Legal Aid, Courtworker, and Public Legal Education and Information Needs in the Yukon Territory: Final Report
PLEI is provided in two ways in the territory. The first is through Yukon Public Legal Education Association (YPLEA), for which PLEI is the central focus. The second is through a range of criminal justice and social professionals, for whom PLEI is usually a secondary or even minor focus.
YPLEA is a non-profit organization that provides legal information to the public, in order to promote understanding of and access to the legal system.
Its main and best-known service is the Law Line, a 1-800 service that responds to callers from throughout the Yukon, providing free legal information on a range of issues. Table 18 shows that 38 percent of Law Line issues over the past three years have related to family matters, approximately 44 percent to other civil matters (consumer, contract, personal injury, landlord-tenant, wills and estates), and the remainder to criminal law and procedure issues.
|Area of Law Requested||1999-2000||2000-2001||2001-2002||All Three Years|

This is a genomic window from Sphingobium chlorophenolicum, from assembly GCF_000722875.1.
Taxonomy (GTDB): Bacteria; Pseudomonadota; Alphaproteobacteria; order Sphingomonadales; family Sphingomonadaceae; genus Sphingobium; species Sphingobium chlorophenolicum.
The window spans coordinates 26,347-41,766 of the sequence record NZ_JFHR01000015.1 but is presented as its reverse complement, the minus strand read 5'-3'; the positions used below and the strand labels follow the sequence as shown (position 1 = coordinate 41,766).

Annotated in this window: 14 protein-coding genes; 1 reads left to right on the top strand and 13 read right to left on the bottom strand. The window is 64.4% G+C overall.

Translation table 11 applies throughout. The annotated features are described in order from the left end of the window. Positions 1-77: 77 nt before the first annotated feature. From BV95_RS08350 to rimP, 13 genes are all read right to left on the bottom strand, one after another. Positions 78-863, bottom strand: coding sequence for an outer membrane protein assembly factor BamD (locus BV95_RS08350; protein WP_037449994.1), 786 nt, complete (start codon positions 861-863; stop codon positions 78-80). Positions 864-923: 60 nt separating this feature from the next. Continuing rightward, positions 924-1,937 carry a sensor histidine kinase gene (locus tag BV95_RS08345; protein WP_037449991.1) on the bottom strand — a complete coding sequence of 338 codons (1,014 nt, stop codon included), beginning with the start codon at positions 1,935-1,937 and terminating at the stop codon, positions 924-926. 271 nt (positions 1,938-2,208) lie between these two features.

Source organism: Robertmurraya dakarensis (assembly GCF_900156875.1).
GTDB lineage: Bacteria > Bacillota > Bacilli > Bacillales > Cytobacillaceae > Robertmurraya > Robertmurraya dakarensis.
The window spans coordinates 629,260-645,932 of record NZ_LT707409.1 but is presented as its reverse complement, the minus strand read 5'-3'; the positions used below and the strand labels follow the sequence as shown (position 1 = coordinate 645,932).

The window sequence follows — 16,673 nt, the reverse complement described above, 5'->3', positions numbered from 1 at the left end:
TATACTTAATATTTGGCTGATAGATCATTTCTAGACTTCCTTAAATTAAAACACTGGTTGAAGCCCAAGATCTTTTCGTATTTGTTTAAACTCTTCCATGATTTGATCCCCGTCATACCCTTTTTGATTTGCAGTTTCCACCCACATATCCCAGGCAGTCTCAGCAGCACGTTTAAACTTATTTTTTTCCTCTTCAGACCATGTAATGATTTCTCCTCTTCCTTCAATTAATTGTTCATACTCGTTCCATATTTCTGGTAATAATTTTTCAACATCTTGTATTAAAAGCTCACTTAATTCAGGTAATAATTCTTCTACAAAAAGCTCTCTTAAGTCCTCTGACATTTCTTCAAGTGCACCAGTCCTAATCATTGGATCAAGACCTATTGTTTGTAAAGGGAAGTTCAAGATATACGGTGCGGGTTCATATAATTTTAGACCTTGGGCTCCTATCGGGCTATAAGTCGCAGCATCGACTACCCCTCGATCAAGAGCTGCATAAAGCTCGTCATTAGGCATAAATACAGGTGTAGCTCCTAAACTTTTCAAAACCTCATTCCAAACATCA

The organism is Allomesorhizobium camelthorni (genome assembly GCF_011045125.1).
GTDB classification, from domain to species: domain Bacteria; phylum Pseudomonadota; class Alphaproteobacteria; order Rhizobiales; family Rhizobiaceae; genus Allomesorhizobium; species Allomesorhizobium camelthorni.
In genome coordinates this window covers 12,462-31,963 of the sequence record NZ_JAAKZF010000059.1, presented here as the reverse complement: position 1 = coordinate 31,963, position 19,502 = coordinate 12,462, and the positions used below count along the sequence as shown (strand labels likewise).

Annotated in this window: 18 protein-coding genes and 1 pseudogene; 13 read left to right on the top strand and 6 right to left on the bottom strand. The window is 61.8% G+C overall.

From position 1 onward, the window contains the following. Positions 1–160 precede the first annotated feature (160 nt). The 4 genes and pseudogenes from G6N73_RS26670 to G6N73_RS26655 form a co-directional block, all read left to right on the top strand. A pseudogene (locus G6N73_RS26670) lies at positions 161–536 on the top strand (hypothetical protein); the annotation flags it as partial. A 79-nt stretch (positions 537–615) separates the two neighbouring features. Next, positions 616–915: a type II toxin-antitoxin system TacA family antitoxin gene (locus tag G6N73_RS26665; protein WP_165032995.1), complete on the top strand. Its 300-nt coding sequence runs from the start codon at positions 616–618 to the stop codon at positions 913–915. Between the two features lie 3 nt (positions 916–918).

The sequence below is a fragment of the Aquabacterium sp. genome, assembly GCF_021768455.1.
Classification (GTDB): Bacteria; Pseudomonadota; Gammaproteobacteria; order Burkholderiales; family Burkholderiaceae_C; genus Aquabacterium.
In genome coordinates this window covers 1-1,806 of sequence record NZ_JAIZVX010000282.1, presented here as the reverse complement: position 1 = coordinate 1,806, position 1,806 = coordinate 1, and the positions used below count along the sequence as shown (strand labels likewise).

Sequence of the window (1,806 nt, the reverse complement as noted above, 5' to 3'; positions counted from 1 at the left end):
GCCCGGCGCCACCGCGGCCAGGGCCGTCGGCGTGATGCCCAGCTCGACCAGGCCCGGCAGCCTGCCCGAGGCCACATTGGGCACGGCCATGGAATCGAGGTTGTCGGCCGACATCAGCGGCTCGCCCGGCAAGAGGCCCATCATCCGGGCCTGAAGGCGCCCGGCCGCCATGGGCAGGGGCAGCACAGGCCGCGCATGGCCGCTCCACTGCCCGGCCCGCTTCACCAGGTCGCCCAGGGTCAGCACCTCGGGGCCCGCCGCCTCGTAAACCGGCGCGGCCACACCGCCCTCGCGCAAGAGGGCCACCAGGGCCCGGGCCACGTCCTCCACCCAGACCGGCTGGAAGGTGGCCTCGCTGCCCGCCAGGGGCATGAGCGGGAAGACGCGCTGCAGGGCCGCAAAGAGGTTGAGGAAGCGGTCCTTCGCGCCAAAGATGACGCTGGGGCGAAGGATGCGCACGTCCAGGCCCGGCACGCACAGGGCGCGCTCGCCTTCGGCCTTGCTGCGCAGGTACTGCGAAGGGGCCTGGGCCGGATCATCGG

|Wills & Estates||160||142||110||412||6%|
|Landlord and Tenant||66||113||89||268||4%|
- Source: YPLEA Annual Reports. For 2001-2002; data were compiled from monthly statistics.
- Percentages do not total 100% due to rounding.
Table 19 shows that 87 percent to approximately 96 percent of the calls in the past three years have been from Whitehorse, although virtually all communities have used the service. Approximately 10-15 percent of overall requests are estimated to be from Aboriginal callers. The fact that the Whitehorse proportion of calls appears to be increasing is understandable given YPLEA's location, but given that the Law Line is a 1-800 service, more publicity and/or community outreach could increase knowledge of the line and its accessibility to outlying communities. In many of the outlying communities, the caller was from a First Nations office, acting as an intermediary for an individual in the community.
In addition to the 2500-2800 annual telephone or mail contacts, there are approximately 200-250 in-person requests at the YPLEA office. This number is likely far below potential demand, because of the office's location, far from downtown, on the Yukon College campus.
|Method of Request||1999-2000||2000-2001||2001-2002|
|Method of Request||1999-2000||2000-2001||2001-2002|
|Out of Yukon||61||48||23|
|Other, not specified||-||-||32|
- Source: YPLEA Annual Reports. For 2002-2002; data were compiled from monthly statistics. The figures are reported as found, but it should be noted that the total of "method of request" is not identical to the total of "locations" in any of the three years.